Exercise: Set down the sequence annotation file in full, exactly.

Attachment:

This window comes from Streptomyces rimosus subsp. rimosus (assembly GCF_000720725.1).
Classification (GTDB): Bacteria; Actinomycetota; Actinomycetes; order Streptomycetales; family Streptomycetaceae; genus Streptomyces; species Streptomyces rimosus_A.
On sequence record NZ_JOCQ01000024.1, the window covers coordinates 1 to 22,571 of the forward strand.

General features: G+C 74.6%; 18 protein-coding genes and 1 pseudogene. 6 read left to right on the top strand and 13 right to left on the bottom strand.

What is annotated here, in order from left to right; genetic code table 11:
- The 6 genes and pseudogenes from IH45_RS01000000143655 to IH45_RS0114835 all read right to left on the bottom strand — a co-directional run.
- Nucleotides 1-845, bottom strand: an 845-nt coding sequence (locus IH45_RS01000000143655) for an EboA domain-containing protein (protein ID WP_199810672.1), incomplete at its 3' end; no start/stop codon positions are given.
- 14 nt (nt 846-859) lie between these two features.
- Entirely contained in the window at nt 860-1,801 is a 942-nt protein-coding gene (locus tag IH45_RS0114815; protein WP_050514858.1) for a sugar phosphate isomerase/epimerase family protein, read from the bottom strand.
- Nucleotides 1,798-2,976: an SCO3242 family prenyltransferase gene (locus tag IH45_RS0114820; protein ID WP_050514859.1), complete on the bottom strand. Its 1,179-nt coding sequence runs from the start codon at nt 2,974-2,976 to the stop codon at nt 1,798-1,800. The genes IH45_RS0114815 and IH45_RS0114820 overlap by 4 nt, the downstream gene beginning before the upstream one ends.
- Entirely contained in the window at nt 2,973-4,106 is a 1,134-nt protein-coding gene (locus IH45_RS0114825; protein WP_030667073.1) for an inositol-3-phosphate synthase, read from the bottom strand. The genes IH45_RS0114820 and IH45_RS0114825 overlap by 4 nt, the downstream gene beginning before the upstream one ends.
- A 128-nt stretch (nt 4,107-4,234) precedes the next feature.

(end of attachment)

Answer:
This window comes from Streptomyces rimosus subsp. rimosus (assembly GCF_000720725.1).
Classification (GTDB): Bacteria; Actinomycetota; Actinomycetes; order Streptomycetales; family Streptomycetaceae; genus Streptomyces; species Streptomyces rimosus_A.
On sequence record NZ_JOCQ01000024.1, the window covers coordinates 1 to 22,571 of the forward strand.

General features: G+C 74.6%; 18 protein-coding genes and 1 pseudogene. 6 read left to right on the top strand and 13 right to left on the bottom strand.

What is annotated here, in order from left to right; genetic code table 11:
- The 6 genes and pseudogenes from IH45_RS01000000143655 to IH45_RS0114835 all read right to left on the bottom strand — a co-directional run.
- Nucleotides 1-845, bottom strand: an 845-nt coding sequence (locus IH45_RS01000000143655) for an EboA domain-containing protein (protein ID WP_199810672.1), incomplete at its 3' end; no start/stop codon positions are given.
- 14 nt (nt 846-859) lie between these two features.
- Entirely contained in the window at nt 860-1,801 is a 942-nt protein-coding gene (locus tag IH45_RS0114815; protein WP_050514858.1) for a sugar phosphate isomerase/epimerase family protein, read from the bottom strand.
- Nucleotides 1,798-2,976: an SCO3242 family prenyltransferase gene (locus tag IH45_RS0114820; protein ID WP_050514859.1), complete on the bottom strand. Its 1,179-nt coding sequence runs from the start codon at nt 2,974-2,976 to the stop codon at nt 1,798-1,800. The genes IH45_RS0114815 and IH45_RS0114820 overlap by 4 nt, the downstream gene beginning before the upstream one ends.
- Entirely contained in the window at nt 2,973-4,106 is a 1,134-nt protein-coding gene (locus IH45_RS0114825; protein WP_030667073.1) for an inositol-3-phosphate synthase, read from the bottom strand. The genes IH45_RS0114820 and IH45_RS0114825 overlap by 4 nt, the downstream gene beginning before the upstream one ends.
- A 128-nt stretch (nt 4,107-4,234) precedes the next feature.